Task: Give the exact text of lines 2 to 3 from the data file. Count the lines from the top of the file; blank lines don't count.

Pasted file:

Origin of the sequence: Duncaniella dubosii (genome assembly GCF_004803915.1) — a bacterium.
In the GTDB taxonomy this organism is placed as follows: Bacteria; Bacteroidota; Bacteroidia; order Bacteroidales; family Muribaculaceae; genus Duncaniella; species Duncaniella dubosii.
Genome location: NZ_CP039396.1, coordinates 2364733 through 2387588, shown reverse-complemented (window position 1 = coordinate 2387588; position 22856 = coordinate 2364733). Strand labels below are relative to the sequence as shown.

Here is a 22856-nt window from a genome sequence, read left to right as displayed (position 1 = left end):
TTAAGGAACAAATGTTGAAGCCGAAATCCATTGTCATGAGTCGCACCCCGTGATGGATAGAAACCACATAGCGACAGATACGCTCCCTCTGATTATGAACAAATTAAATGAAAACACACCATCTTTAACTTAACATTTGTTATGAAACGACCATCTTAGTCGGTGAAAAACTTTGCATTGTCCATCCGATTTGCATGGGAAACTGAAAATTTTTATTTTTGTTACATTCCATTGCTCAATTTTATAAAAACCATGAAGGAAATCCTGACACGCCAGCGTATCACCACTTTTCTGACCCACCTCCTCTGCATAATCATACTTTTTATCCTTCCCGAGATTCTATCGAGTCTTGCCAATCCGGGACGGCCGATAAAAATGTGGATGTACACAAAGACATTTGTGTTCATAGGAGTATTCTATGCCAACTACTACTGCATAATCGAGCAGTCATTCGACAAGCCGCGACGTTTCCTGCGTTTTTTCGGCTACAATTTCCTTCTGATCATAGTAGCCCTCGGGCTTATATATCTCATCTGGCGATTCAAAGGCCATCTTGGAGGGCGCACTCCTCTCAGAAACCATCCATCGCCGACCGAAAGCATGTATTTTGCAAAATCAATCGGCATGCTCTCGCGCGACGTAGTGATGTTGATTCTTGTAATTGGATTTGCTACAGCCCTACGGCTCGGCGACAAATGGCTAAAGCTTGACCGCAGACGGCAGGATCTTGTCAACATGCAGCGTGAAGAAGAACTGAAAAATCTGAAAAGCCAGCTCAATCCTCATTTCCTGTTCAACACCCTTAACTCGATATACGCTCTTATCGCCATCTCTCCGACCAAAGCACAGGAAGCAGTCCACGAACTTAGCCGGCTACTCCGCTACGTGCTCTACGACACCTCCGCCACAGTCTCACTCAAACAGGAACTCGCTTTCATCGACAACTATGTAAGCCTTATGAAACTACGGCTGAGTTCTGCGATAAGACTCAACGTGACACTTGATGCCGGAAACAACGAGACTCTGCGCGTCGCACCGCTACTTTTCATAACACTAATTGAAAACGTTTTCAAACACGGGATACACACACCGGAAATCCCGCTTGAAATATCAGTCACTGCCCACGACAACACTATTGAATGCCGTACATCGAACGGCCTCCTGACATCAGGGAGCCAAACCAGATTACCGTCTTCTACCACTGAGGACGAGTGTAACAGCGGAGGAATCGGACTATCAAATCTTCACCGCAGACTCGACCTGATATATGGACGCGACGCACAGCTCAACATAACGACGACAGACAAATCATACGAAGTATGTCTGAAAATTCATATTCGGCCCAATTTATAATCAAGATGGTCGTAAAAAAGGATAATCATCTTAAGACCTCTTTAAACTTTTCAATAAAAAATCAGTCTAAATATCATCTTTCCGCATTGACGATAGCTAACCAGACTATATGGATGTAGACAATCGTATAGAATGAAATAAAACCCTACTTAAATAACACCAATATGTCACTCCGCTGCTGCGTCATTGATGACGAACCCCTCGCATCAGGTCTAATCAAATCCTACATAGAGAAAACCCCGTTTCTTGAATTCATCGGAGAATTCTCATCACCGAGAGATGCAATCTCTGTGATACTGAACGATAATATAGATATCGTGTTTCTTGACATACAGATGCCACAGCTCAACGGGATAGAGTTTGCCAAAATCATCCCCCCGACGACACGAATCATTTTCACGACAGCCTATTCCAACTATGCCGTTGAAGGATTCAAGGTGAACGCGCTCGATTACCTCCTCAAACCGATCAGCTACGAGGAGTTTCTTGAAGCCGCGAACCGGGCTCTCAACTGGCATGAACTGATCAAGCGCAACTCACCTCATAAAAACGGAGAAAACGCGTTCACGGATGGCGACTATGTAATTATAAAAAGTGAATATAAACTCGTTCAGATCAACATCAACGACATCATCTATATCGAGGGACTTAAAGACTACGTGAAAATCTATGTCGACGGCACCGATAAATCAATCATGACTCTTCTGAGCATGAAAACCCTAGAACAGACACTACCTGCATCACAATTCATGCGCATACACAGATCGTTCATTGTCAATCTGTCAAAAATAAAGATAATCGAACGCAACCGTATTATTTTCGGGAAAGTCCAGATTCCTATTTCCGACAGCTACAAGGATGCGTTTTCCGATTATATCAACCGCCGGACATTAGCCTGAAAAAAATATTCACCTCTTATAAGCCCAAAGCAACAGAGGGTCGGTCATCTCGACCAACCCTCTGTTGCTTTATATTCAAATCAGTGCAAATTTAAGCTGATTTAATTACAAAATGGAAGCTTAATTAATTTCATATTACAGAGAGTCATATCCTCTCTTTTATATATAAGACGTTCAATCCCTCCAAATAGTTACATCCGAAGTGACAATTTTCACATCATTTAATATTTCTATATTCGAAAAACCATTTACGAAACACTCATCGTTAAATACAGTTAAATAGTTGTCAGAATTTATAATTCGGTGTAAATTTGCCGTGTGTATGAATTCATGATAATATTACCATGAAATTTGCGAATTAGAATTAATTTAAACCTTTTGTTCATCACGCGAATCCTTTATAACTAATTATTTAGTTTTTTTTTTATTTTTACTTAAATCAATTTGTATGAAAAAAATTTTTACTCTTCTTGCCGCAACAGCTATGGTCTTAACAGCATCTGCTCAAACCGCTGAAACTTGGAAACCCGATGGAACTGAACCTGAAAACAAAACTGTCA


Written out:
In the GTDB taxonomy this organism is placed as follows: Bacteria; Bacteroidota; Bacteroidia; order Bacteroidales; family Muribaculaceae; genus Duncaniella; species Duncaniella dubosii.
Genome location: NZ_CP039396.1, coordinates 2364733 through 2387588, shown reverse-complemented (window position 1 = coordinate 2387588; position 22856 = coordinate 2364733). Strand labels below are relative to the sequence as shown.